Figure 1 (see Figure S1 for full spectrum) shows the chemical structure of the synthesized TPGS-DTPA. Figure 2 shows the FTIR spectra of DTPA anhydride, TPGS, and TPGS-DTPA. The spectrum of DTPA anhydride showed the characteristic peak of the asymmetric and symmetric carbonyl (C=O) stretch of anhydride at 1,770 cm−1.22 The band at 1,637 cm−1 represents the C=O stretch of carboxylic acid.23 The absorption peaks of C−O stretch and C−N stretch of DTPA anhydride can be seen at 1,330 and 1,105 cm−1 respectively.22 The peaks of the −C−O−stretching of TPGS can be observed at 1,146 and 1,240 cm−1 of the TPGS spectrum.24 Whereas, the peak for −CH2 group of the polyethylene glycol chain can be observed at 1,342 cm−1. FTIR spectra of synthesized TPGS-DTPA showed an increase in peak intensity at the 1,735 cm−1 region proving the occurrence of successful esterification. The appearance of the absorption band 1,650 cm−1 representing the carbonyl C=O group of carboxylic acid also further confirmed the conjugation of TPGS to DTPA.
Figure 1 Chemical structure of synthesized TPGS-DTPA.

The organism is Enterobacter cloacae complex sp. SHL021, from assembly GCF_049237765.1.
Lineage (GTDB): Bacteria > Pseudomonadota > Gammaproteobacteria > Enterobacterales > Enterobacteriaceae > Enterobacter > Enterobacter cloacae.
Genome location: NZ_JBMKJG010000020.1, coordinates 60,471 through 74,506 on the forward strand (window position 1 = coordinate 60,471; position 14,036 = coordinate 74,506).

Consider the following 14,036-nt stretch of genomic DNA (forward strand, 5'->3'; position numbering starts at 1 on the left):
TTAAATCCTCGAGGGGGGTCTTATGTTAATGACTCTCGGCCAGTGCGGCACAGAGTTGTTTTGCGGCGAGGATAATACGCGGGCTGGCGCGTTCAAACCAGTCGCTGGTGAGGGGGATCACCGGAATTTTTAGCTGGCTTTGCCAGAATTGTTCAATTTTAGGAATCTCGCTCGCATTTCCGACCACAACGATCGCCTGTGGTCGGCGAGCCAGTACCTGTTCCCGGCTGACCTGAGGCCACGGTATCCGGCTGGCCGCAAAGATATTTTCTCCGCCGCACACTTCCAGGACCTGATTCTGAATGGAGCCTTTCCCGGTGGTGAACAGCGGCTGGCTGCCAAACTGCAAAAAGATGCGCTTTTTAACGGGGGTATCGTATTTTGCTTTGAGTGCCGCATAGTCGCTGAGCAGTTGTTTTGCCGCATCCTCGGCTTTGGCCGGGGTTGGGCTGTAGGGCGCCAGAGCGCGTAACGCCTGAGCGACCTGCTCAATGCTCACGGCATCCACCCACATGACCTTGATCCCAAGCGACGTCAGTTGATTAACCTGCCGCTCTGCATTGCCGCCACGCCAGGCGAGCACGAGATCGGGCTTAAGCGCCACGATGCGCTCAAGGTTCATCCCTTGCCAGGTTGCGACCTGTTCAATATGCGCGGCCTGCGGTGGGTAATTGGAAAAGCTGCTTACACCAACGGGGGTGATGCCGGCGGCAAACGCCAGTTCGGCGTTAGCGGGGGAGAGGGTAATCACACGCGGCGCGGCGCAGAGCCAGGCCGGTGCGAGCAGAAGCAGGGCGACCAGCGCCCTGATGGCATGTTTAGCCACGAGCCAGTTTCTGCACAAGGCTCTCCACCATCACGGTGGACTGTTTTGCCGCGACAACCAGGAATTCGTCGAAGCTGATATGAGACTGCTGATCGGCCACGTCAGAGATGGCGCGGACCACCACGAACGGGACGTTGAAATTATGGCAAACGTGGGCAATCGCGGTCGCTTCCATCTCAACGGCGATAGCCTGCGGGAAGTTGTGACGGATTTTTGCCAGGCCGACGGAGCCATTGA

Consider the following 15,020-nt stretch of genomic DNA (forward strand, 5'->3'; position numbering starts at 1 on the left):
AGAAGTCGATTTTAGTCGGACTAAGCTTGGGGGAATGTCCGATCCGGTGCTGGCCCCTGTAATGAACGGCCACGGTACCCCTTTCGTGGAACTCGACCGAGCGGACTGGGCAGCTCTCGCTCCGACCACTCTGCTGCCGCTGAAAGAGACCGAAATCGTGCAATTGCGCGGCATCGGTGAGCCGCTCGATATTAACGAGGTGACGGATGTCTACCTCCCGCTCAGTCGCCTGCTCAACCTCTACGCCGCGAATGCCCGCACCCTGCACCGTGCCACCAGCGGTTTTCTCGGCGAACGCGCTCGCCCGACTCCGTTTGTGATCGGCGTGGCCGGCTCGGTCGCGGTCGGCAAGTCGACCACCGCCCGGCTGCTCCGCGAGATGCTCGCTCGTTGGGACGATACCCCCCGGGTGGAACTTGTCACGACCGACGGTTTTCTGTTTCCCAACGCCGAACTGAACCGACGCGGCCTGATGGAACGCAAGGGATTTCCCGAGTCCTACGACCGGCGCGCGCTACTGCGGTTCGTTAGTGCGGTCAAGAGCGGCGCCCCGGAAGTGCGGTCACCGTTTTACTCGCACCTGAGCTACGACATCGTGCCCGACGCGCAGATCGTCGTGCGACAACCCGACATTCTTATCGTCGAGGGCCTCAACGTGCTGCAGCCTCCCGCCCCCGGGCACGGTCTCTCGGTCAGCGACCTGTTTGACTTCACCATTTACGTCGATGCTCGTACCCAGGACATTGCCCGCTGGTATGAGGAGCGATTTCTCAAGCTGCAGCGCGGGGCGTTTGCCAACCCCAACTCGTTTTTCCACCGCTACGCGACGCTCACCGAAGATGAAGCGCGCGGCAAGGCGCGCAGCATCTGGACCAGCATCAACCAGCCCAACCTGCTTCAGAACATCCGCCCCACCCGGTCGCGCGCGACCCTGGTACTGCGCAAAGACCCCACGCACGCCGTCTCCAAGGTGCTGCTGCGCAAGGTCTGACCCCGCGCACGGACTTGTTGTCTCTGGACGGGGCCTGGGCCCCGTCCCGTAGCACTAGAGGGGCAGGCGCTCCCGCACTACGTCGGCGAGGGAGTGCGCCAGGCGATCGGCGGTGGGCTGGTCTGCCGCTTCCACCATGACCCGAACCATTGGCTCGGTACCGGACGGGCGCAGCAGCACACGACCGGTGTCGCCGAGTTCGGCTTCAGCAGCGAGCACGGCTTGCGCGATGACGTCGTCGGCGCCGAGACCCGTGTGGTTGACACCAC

Figure 2 FTIR spectra of DTPA anhydride, TPGS and synthesized TPGS-DTPA.
Figure 3 shows the 1H NMR spectra of TPGS and TPGS-DTPA (see Figures S2–S4 for full spectrum) representing the characteristic peaks, which confirmed the formation of TPGS-DTPA. The peak at 3.51 ppm (m) on the TPGS spectra represents the −CH2 protons (C36 and C37) of the polyethylene oxide part of TPGS. The triplet signals at 2.71, 2.69, and 2.67 ppm represent the −CH2 protons (C31) whereas the chemical shifts at 2.98 and 2.96 ppm correspond to the −CH2 (C32). The singlet peaks at 2.00, 1.92, and 1.89 ppm represent the −CH3 (C27–29) of tocopherol aromatic ring. The aforementioned peaks are due to the presence of TPGS in the TPGS-DTPA spectrum. The triplet peaks at 2.89, 2.88, and 2.86 ppm are attributed to the −CH2 (C41 and C42) of DTPA. The additional peak at the chemical shift of 3.12 (s) represents the −CH2 (C39) of DTPA confirming the successful functionalization of DTPA to TPGS.
Figure 3 1H NMR spectra of (A) TPGS and (B) TPGS-DTPA synthesized via microwave technology.
The 13C NMR spectra in Figure 4 (see Figures S5 and S6 for full spectrum) further confirmed the formation of TPGS-DTPA by presenting the signals of the carboxylic (−COOH) functional group of the DTPA moiety. These signals can be seen at 172.11 (C50) and 172.03 ppm (C49–51). The signal of ester linkage (−C(O)O−) between DTPA and TPGS can also be seen at 171.40 ppm (C38). The additional peaks at 168.8 ppm represent baseline impurities corresponding to the −CH in the aromatic ring of DMAP.
Figure 4 13C NMR spectra of (A) TPGS and (B) TPGS-DTPA synthesized via microwave technology.
Preparation of niosomes